Iâve lost many things in my life. Jobs. Grandparents. Pets. Money. A house. A business. Even my identity at one point.
Iâve watched my parents lose their parents, my husband lose his father, my daughter lose teenage friends.
Iâve seen that in the moment these losses feel insurmountable.
Yet, Iâve also seen time heal the pain. Iâve seen people move on and find happiness again. And, Iâve done so myself.
While it used to take me a long time to let go and move on, these days that process happens faster. Perhaps because Iâve learned that life is about constant change. Like nature, everything has a season, a lifespan, and fighting it is futile.
Accepting this is a simple concept, but itâs not always easy.
Sure, itâs easy to let go of the small stuff. But the people or things weâre emotionally attached to, those are downright hard to let go of. We find it hard to imagine our lives without them. Often, we donât want to.
Years ago I studied The Sedona Method, a process that involves embracing feelings instead of trying to push them down. If youâre feeling angry or sad, this method encourages you to step fully into the emotion instead of trying to avoid it, which is what we often do because letâs face it, those feelings donât feel good.
Ironically, welcoming the emotion actually diffuses it. Thereâs something about not fighting the feeling that takes the teeth out of it and enables you to move through it faster, so you can release it and get to the other side.
Iâve done a lot of research on the subject of happiness and Iâve discovered that our brains are designed to be resilientâto bounce back and find happiness regardless of our circumstances.
Thereâs a concept known as The Adaptation Principle, which indicates that we tend to adapt to whatever happens. Research even shows that after one year, those who have become paralyzed and those who have won the lottery experience the same level of happiness. Hard to believe, but true.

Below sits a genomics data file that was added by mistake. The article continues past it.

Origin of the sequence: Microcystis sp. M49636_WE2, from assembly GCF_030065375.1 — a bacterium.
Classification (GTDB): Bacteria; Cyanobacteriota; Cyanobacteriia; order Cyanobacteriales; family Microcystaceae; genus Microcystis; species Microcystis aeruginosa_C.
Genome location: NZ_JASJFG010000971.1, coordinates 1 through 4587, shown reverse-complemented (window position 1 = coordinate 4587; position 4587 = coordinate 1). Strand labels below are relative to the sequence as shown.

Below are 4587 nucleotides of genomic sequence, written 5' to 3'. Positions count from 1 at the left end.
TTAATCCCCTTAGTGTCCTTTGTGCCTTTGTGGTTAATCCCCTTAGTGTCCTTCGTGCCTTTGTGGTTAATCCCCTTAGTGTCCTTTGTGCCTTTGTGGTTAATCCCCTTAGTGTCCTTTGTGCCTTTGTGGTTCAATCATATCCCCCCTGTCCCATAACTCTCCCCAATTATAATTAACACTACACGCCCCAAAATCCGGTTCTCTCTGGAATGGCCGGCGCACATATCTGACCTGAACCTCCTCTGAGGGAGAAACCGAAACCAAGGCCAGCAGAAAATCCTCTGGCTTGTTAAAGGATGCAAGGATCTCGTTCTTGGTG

Loss doesnât have to ruin our lives, and in most cases it doesnât. We just have a hard time seeing that in the moment.
Years ago I was given a valuable piece of advice: if something doesnât turn out the way you want, it just means thereâs something better in store for you. I tell my 22-year-old daughter this often when sheâs disappointed by lifeâs circumstances.
And you know what, as time passes that advice always comes true. Even in what often feel like âend of the worldâ situations, eventually the rainbow appears. Sometimes it takes days, other times months, but it always shows up. The key is recognizing this in the midst of the pain, and knowing that indeed this too shall pass. And not only will it pass, but it may actually lead you to a better place.
After spending 25 years in the marketing industry, Debbie LaChusa became so frustrated with its "be more, do more, have more" mentality that she began speaking out about it. She wrote a book entitled "Breaking the Spell: The Truth about Money, Success, and the Pursuit of Happiness" and created the Money Success Happiness blog all in an effort to help others learn how to stop chasing money, success, and happiness and instead discover the true path to a happy, healthy, wealthy life. To read the first chapter of "Breaking the Spell" for free, visit www.breakingthespellbook.com